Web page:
The veneer of civilization is paper-thin, we are its guardians and we can never rest.
- Tom Lantos
The only holocaust survivor to be elected to the U.S. Congress, the late Tom Lantos was a reliable champion for Human Rights. In addition to his tireless work in the U.S. House, each year, on the anniversary of the adoption of the Universal Declarations of Human Rights (UDHR), Congressman Lantos would speak at the UN. The quote above is from the prepared remarks he would have delivered the year he died.
Today is International Human Rights Day. Observing this day requires a hard look at the state of human rights in the world. It is not hard to see many places where the 'veneer of civilization' has been torn apart by brutal crimes. The suffering in Darfur has not been addressed. The people of Afghanistan still live in squalor under the constant threat of violence. More than half of the world's population is too poor to attain the "standard of living adequate for the health and well-being of himself and of his family" as declared a basic human right in Article 25 of the UDHR.
Here in the United States, glaring violations of UDHR Articles 6 - 11 exist in the prisons at Guantanamo Bay and Bagram Air Force Base. To wit:
Everyone has the right to recognition everywhere as a person before the law.
All are equal before the law and are entitled without any discrimination to equal protection of the law. All are entitled to equal protection against any discrimination in violation of this Declaration and against any incitement to such discrimination.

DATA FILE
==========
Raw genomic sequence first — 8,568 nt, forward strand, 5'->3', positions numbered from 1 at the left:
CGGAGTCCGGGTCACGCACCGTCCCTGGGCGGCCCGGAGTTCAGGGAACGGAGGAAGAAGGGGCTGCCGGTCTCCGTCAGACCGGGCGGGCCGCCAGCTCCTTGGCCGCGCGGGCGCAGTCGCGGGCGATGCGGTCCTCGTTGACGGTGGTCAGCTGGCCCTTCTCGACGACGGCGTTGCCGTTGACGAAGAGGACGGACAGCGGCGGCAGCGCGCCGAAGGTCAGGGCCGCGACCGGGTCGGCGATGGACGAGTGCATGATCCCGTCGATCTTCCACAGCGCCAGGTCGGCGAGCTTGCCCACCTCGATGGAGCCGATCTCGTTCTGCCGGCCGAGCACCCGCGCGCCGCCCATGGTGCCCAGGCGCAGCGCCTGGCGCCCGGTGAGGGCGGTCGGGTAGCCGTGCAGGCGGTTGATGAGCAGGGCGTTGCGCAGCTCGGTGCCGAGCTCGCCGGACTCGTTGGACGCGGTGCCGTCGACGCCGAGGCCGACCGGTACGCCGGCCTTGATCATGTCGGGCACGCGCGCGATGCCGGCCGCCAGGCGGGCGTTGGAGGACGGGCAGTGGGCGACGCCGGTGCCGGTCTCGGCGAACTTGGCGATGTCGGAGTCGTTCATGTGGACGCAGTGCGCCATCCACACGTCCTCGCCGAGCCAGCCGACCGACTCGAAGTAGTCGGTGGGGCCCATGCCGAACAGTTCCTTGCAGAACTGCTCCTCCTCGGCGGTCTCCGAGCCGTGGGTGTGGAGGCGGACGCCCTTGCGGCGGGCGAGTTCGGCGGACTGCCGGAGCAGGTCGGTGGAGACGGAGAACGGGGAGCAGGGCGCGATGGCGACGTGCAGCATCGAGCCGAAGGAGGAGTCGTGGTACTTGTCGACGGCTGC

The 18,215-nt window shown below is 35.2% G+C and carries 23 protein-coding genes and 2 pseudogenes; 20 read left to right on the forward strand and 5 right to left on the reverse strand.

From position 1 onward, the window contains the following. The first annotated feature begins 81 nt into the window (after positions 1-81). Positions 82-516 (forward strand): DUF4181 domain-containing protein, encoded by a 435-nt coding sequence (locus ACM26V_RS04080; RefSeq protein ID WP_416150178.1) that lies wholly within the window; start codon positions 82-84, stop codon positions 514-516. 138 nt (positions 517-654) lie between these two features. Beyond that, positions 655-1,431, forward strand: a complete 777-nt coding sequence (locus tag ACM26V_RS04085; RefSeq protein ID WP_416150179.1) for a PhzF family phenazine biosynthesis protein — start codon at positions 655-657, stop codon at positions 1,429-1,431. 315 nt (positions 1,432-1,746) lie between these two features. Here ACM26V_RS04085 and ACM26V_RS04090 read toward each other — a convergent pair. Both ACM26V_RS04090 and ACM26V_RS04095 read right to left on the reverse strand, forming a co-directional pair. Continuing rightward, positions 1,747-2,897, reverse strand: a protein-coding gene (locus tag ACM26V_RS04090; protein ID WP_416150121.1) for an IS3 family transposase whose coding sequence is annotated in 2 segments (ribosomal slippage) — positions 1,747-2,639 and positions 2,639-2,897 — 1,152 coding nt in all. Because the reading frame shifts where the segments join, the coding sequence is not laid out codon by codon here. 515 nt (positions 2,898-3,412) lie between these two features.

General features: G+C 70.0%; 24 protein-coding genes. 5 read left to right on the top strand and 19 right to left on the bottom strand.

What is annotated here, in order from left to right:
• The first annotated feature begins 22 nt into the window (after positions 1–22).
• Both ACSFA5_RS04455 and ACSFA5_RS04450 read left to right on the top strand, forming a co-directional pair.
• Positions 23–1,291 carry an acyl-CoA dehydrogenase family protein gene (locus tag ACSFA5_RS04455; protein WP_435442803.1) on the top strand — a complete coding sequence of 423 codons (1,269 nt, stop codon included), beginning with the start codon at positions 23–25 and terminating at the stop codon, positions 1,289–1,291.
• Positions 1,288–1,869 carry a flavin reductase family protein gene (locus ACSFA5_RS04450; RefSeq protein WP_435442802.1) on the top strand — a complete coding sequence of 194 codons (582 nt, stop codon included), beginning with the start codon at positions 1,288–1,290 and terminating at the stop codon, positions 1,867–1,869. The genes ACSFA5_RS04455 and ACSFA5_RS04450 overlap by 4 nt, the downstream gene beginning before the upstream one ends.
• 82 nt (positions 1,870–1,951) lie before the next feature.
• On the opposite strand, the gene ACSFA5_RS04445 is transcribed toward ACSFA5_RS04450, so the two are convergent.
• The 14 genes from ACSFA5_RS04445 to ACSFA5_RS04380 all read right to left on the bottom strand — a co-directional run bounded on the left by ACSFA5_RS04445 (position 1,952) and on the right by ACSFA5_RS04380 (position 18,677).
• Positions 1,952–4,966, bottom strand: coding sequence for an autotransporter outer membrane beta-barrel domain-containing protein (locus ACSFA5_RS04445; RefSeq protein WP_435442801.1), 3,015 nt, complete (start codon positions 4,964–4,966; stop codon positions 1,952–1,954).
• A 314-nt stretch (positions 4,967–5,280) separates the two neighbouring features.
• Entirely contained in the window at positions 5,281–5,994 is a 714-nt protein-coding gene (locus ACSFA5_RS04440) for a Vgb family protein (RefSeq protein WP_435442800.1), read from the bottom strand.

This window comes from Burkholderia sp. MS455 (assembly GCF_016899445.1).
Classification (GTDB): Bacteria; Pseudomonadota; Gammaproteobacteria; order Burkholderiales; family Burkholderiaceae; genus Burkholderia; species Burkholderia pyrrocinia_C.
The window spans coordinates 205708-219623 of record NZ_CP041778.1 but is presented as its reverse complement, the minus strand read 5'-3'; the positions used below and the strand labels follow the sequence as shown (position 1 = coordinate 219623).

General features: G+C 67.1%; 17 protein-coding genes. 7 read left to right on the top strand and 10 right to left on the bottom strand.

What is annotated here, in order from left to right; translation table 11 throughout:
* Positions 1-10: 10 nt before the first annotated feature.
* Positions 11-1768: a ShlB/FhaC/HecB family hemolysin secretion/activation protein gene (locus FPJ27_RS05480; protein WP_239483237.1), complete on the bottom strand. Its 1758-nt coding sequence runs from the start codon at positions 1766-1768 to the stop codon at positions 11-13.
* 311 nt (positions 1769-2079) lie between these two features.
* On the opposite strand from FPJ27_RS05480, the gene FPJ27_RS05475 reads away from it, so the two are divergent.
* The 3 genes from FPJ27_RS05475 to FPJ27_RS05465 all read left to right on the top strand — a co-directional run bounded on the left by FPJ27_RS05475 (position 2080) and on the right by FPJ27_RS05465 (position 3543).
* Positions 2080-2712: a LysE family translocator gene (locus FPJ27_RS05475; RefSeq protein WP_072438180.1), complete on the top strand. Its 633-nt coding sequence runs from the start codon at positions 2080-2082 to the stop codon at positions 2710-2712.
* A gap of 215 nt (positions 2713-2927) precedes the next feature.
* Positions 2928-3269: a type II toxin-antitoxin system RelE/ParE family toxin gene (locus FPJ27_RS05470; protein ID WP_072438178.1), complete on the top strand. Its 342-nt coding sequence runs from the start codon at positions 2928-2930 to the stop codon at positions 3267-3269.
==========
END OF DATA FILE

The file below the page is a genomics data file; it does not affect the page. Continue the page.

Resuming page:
Everyone has the right to an effective remedy by the competent national tribunals for acts violating the fundamental rights granted him by the constitution or by law.
No one shall be subjected to arbitrary arrest, detention or exile.
Everyone is entitled in full equality to a fair and public hearing by an independent and impartial tribunal, in the determination of his rights and obligations and of any criminal charge against him.
(1) Everyone charged with a penal offence has the right to be presumed innocent until proved guilty according to law in a public trial at which he has had all the guarantees necessary for his defence.
(2) No one shall be held guilty of any penal offence on account of any act or omission which did not constitute a penal offence, under national or international law, at the time when it was committed. Nor shall a heavier penalty be imposed than the one that was applicable at the time the penal offence was committed.
International Human Rights Day is an opportunity to reaffirm our commitment to Human Rights around the world and in our own country. Today - there are two things we all can do to be faithful guardians of Human Rights.
1. Sign the Human Rights First petition to Close GITMO, and thereby stay in the loop an consistently speak out in defense of human rights.
61 years ago today, the United States, led by Eleanor Roosevelt, played a central role in achieving the greatest declaration of hope the Human Race has ever achieved. The UDHR sets a bold course to a world as it should be. To the extent that we can put human rights first in our politics, our economy, and our pursuit of global and national security, we shall contribute to the advancement of humanity in the world.